Forest Stewards Guild Southeast Program

The Forest Stewards Guild works in critical areas that affect the Southeast region, including: 1) defining and coordinating conservation practices for bottomland hardwood forests of the Southeast, 2) Directing and partnering on shortleaf pine restoration in the Cumberland Plateau, 3) ensuring the long-term sustainability of forests with regard to biomass harvesting.

  • Bottomland Hardwood Forest Management
  • Shortleaf Pine Restoration
  • Biomass Harvesting Guidelines for Southeast Forest Types
  • Highlights from 2017

Bottomland Hardwood Forest Management

Bottomland hardwood forests, floodplain forests that are periodically inundated or saturated during the growing season, are critically important to biodiversity, wildlife, carbon storage, recreation, and clean water in the Southeastern U.S. Unfortunately, bottomland hardwood forests are exceptionally threatened by land conversation, invasive species, raising temperatures, more frequent intense storms, and altered hydrology. There are opportunities for forest owners, natural resource managers, and communities to protect and enhance bottomland hardwood forests through careful management. Conscientious stewardship based on recognition of the complex ecology of bottomland hardwood forests can provide a full suite of benefits.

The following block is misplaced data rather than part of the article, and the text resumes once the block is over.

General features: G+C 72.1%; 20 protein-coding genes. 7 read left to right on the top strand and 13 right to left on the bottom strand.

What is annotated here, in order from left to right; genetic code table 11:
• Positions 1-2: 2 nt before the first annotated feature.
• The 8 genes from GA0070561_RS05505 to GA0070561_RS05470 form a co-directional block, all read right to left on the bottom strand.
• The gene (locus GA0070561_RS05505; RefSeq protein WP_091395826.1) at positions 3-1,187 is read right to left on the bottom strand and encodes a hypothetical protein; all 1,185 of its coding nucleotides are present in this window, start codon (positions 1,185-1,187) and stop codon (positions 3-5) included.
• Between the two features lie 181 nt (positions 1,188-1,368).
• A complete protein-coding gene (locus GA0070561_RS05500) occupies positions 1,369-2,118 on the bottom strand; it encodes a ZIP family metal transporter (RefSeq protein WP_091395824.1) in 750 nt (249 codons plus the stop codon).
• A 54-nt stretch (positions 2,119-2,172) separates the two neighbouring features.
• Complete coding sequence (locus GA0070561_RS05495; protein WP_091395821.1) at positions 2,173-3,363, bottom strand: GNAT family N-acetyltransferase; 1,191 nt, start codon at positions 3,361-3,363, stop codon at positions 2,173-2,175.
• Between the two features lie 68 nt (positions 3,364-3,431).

The Forest Stewards Guild is working to define and communicate a model of ecological forestry for bottomland hardwood forests in the southeastern United States. We started with our May 2016 report, Ecological Forestry Practices for Bottomland Hardwood Forests of the Southeastern U.S., which combines scientific knowledge with boots-on-the-ground experience to produce meaningful, solution-oriented tools that can help improve the stewardship of this resource. The members of our bottomland hardwoods working group, field forum participants, and reviewers, made this work possible.

More recently, we are building on this momentum and partnering with others on outreach, trainings, and developing further guidance to make responsible stewardship of this resource more feasible. Participation in the Wetland Forest Initiative, a network of organizations and agencies promoting abundant wetland forests for healthy human and natural communities, and in Enviva’s Bottomland Taskforce and the Dogwood Alliance’s Wetland Forest Initiative, help us fulfill our key role in convening assembly around this topic and creating meaningful discourse. The Guild is engaged in industry-led and third-party certification-driven focus groups for reducing risk to sensitive ecological systems such as bottomland forests. We are also partnering to appraise sourcing plans and practices and to prioritize research needs.

Shortleaf pine restoration in the Cumberland Plateau